Archives for posts with tag: #hiphop

If you know me, you know that I’m inspired by reading about others’s creative processes, and I’m always fascinated by articles about music in general. This Rolling Stone piece covers both, and focuses on two of the best to ever do it, NoID and Jay-Z, whose collaborative album 4:44 just came out on June 30th. My review will likely follow, but I can tell you this much: I haven’t liked an album this much upon first listen in a long time.

Jay-Z and No ID in the studio.

Conversations“, via @cubansoze

What strikes me about the described process is that NoID explains the process in a way that I always imagined it working best, especially how he reflects on the creation of a musical playlist, intentional use of samples, and a true dialogue between artists that pushed Jay to stretch his voice. I’ll let you read the rest, but suffice it to say I really want to get creative. ASAP.


Anybody else feel like Schoolboy Q’s “Groovy Tony/ Eddie Kane” deserves its own holiday based on how dope it is? And that Jada verse is the unexpected highlight of 2016. Fire.

While we’re in the subject, lemme get that beat.


Alright, so I’ve got this bag of old t-shirts that I just CAN’T say goodbye to, including a classic Atmosphere godlovesugly shirt (the one on the left). People have made quilts out of old shirts, but I’m looking to do something a little different. I think I might have just found my solution.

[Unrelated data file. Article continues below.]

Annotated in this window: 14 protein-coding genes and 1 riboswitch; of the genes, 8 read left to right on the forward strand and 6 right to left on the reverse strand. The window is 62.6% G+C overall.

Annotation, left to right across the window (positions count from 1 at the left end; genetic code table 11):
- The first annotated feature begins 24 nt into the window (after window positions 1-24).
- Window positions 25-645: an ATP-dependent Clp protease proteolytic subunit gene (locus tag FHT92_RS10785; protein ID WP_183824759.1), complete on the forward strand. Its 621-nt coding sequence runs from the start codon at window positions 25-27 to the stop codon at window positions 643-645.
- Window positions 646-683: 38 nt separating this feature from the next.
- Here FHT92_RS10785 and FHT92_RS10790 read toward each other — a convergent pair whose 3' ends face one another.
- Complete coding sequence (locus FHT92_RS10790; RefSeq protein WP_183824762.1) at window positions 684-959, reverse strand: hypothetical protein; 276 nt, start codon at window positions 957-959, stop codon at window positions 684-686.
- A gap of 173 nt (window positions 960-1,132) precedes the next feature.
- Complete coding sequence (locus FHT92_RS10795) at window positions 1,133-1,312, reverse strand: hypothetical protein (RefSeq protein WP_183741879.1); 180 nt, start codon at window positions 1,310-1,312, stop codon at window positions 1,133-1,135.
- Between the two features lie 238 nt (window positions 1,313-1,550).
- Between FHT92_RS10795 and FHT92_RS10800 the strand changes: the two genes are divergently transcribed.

Instructables – Expoxy vs. T-shirt.

More later, hopefully.


2 very pressing questions for my Hip Hop heads:
1. Why did we like Noreaga? I was listening to “Banned from TV”, and he obviously has the weakest verse considering the lineup, but I mean forreal – his verse is miserable. I need to re-listen to N.O.R.E. and Melvin Flint… to see if there was ever anything there. 

2. Did anyone else dig on Cormega? For me, his first and second (The Realness and The True Meaning) were dope, and they knocked for a long time. I got a little tired of the subliminal Nas disses, so I stopped coping his solo albums, but the lyrics were tight, his flow was varied, and the beats were dope. He was distinctly Queens, and repped it well. The albums came out right around the time Nas and Jay went at it, so you could argue he was trying to capitalize, but diss records or not he sounded fresh and energetic even though he’d been benched by Def Jam years before. 

Answer in the comments!